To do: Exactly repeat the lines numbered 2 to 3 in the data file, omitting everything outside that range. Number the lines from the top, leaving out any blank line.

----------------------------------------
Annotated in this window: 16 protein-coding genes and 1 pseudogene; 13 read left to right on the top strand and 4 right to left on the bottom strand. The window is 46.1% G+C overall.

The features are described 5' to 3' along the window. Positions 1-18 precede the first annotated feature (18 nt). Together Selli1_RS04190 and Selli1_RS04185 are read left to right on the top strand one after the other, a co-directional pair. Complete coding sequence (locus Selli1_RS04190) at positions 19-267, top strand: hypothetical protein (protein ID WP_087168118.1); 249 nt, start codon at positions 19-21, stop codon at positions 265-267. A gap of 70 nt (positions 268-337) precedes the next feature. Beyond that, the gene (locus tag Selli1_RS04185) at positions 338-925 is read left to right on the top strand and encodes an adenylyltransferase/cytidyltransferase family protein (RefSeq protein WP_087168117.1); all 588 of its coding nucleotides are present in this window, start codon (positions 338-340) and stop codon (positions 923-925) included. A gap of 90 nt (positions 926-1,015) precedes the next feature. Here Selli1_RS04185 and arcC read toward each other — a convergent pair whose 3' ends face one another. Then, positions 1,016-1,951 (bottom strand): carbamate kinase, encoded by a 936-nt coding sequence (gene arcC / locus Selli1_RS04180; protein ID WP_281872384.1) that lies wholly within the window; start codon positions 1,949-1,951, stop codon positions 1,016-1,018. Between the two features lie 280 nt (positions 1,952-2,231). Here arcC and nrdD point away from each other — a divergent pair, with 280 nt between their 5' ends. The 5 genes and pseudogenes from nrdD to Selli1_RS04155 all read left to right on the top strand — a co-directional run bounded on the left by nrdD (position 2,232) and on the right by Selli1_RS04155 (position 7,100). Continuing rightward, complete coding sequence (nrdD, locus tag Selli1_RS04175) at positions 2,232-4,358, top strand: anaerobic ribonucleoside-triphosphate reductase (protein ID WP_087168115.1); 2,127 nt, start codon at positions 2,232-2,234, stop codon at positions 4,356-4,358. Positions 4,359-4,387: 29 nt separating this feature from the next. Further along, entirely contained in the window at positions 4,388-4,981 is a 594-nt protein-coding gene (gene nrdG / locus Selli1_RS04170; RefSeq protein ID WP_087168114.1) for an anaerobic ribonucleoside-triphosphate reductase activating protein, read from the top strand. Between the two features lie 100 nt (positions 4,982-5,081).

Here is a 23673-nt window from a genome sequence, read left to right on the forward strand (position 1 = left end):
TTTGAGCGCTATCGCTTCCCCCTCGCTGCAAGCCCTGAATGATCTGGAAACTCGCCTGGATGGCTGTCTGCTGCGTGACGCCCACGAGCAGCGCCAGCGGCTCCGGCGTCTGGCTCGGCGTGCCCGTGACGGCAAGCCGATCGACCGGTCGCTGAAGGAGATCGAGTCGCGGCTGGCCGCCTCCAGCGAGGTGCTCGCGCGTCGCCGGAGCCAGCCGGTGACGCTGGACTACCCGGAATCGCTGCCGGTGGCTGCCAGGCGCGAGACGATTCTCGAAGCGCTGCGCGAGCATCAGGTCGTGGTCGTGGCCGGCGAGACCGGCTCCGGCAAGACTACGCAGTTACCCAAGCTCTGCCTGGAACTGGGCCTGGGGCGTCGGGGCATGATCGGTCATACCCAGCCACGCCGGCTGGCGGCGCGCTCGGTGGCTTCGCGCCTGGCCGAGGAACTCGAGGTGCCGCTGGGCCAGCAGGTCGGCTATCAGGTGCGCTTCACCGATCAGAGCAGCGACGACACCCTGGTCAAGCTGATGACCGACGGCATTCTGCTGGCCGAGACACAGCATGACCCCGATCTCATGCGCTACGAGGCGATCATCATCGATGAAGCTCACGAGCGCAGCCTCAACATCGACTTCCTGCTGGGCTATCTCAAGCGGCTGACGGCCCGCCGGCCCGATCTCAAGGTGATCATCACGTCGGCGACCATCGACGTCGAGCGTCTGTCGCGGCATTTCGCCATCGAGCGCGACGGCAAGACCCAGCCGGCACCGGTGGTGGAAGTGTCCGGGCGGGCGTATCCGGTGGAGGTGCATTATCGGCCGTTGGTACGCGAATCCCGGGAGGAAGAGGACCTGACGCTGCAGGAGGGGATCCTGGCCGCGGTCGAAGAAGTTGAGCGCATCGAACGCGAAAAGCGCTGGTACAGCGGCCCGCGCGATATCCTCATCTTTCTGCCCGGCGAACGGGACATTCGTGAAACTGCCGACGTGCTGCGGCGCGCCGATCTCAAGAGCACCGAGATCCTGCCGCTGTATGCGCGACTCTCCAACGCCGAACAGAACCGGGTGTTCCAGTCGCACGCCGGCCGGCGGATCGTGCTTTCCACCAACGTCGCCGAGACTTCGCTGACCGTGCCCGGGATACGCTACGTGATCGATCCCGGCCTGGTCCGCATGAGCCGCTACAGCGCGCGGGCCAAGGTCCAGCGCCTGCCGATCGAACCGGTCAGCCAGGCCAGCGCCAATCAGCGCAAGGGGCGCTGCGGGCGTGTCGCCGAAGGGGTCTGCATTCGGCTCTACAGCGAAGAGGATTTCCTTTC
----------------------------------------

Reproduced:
The features are described 5' to 3' along the window. Positions 1-18 precede the first annotated feature (18 nt). Together Selli1_RS04190 and Selli1_RS04185 are read left to right on the top strand one after the other, a co-directional pair. Complete coding sequence (locus Selli1_RS04190) at positions 19-267, top strand: hypothetical protein (protein ID WP_087168118.1); 249 nt, start codon at positions 19-21, stop codon at positions 265-267. A gap of 70 nt (positions 268-337) precedes the next feature. Beyond that, the gene (locus tag Selli1_RS04185) at positions 338-925 is read left to right on the top strand and encodes an adenylyltransferase/cytidyltransferase family protein (RefSeq protein WP_087168117.1); all 588 of its coding nucleotides are present in this window, start codon (positions 338-340) and stop codon (positions 923-925) included. A gap of 90 nt (positions 926-1,015) precedes the next feature. Here Selli1_RS04185 and arcC read toward each other — a convergent pair whose 3' ends face one another. Then, positions 1,016-1,951 (bottom strand): carbamate kinase, encoded by a 936-nt coding sequence (gene arcC / locus Selli1_RS04180; protein ID WP_281872384.1) that lies wholly within the window; start codon positions 1,949-1,951, stop codon positions 1,016-1,018. Between the two features lie 280 nt (positions 1,952-2,231). Here arcC and nrdD point away from each other — a divergent pair, with 280 nt between their 5' ends. The 5 genes and pseudogenes from nrdD to Selli1_RS04155 all read left to right on the top strand — a co-directional run bounded on the left by nrdD (position 2,232) and on the right by Selli1_RS04155 (position 7,100). Continuing rightward, complete coding sequence (nrdD, locus tag Selli1_RS04175) at positions 2,232-4,358, top strand: anaerobic ribonucleoside-triphosphate reductase (protein ID WP_087168115.1); 2,127 nt, start codon at positions 2,232-2,234, stop codon at positions 4,356-4,358. Positions 4,359-4,387: 29 nt separating this feature from the next. Further along, entirely contained in the window at positions 4,388-4,981 is a 594-nt protein-coding gene (gene nrdG / locus Selli1_RS04170; RefSeq protein ID WP_087168114.1) for an anaerobic ribonucleoside-triphosphate reductase activating protein, read from the top strand. Between the two features lie 100 nt (positions 4,982-5,081).

Here is a 23673-nt window from a genome sequence, read left to right on the forward strand (position 1 = left end):